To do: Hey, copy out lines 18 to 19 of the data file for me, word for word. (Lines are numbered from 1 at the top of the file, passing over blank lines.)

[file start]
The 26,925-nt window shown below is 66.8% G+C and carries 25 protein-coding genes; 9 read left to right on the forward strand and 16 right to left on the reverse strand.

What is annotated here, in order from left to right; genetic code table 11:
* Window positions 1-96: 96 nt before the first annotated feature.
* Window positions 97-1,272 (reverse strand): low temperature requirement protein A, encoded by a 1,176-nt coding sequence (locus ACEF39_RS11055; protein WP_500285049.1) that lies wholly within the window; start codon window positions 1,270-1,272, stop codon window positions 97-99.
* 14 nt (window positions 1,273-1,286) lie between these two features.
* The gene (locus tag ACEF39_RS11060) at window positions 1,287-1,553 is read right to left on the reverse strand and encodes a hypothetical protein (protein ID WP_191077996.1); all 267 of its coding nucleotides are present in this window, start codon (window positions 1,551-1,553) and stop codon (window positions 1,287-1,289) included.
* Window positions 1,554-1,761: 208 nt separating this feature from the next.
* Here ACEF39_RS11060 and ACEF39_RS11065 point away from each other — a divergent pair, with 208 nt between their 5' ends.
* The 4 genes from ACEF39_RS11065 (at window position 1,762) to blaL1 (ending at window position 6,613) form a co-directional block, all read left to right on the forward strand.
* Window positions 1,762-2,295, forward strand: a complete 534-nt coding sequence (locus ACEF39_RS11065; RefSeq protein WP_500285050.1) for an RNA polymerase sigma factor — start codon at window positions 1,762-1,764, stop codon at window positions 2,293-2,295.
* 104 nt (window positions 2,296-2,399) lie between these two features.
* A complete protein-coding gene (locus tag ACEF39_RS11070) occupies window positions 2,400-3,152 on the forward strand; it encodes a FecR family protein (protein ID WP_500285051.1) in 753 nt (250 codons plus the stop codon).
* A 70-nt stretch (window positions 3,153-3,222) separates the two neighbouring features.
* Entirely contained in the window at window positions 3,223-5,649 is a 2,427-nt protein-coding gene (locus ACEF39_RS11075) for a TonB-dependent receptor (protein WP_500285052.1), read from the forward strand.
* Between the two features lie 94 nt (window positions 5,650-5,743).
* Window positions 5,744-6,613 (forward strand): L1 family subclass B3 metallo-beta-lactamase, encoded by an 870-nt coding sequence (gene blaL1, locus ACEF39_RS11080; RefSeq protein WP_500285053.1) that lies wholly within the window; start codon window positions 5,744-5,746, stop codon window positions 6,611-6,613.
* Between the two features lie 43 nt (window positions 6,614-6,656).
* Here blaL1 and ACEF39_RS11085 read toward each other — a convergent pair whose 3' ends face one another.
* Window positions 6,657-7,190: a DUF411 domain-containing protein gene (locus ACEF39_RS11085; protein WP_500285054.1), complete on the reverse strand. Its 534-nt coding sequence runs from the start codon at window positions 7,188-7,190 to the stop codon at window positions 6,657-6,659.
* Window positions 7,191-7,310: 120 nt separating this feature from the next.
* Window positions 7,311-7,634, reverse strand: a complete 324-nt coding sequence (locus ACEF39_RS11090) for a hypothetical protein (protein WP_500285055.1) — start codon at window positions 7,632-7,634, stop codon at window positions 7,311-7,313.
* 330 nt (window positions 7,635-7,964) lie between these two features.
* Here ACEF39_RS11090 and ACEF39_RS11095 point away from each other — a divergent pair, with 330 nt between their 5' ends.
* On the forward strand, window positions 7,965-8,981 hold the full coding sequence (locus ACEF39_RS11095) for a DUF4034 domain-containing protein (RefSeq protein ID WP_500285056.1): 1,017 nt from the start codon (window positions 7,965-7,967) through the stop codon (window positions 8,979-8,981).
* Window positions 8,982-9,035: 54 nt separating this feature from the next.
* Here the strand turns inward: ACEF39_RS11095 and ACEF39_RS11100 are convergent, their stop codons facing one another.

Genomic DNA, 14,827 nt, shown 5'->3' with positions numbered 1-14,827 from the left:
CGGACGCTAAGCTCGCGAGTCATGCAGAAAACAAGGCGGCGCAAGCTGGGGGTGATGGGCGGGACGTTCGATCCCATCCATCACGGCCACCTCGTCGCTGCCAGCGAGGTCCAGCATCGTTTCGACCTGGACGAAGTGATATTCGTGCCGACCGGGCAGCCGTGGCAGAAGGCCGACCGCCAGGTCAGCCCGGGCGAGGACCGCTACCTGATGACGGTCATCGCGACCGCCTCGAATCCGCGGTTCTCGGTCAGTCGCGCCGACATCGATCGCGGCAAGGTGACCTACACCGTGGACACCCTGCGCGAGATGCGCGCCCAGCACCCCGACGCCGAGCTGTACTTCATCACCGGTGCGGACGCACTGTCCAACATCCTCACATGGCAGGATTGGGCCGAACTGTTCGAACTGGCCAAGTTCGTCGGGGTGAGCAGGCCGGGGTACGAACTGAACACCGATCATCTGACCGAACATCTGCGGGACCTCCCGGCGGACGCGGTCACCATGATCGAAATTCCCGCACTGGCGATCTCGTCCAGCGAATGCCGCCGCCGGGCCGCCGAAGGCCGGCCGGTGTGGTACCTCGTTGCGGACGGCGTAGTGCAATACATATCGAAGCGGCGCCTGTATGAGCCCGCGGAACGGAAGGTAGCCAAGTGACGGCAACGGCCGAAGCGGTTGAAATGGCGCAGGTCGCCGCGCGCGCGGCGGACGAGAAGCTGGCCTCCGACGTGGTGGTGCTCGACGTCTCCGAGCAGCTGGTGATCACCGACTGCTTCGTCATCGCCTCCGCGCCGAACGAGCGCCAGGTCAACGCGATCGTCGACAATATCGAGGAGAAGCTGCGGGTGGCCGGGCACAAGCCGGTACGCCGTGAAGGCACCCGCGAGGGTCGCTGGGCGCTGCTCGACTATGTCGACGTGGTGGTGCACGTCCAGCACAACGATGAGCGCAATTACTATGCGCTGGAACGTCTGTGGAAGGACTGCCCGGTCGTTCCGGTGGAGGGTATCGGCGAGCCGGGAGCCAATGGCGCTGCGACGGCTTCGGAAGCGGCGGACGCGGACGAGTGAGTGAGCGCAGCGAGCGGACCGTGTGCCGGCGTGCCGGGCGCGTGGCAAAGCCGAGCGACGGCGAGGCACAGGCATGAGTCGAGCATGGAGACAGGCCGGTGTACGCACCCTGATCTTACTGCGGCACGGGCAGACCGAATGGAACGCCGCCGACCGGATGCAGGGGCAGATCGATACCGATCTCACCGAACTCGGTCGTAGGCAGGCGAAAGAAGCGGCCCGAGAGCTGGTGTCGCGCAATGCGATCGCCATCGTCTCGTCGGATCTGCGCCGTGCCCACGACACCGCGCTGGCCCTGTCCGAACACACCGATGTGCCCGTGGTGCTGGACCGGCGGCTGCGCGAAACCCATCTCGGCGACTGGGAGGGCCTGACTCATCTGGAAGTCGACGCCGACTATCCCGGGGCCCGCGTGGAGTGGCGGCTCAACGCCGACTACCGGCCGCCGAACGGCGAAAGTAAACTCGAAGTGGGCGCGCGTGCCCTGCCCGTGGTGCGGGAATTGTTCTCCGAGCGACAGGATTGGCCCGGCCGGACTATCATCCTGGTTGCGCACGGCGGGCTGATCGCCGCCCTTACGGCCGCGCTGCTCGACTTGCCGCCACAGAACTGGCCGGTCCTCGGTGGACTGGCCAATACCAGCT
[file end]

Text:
* Here blaL1 and ACEF39_RS11085 read toward each other — a convergent pair whose 3' ends face one another.
* Window positions 6,657-7,190: a DUF411 domain-containing protein gene (locus ACEF39_RS11085; protein WP_500285054.1), complete on the reverse strand. Its 534-nt coding sequence runs from the start codon at window positions 7,188-7,190 to the stop codon at window positions 6,657-6,659.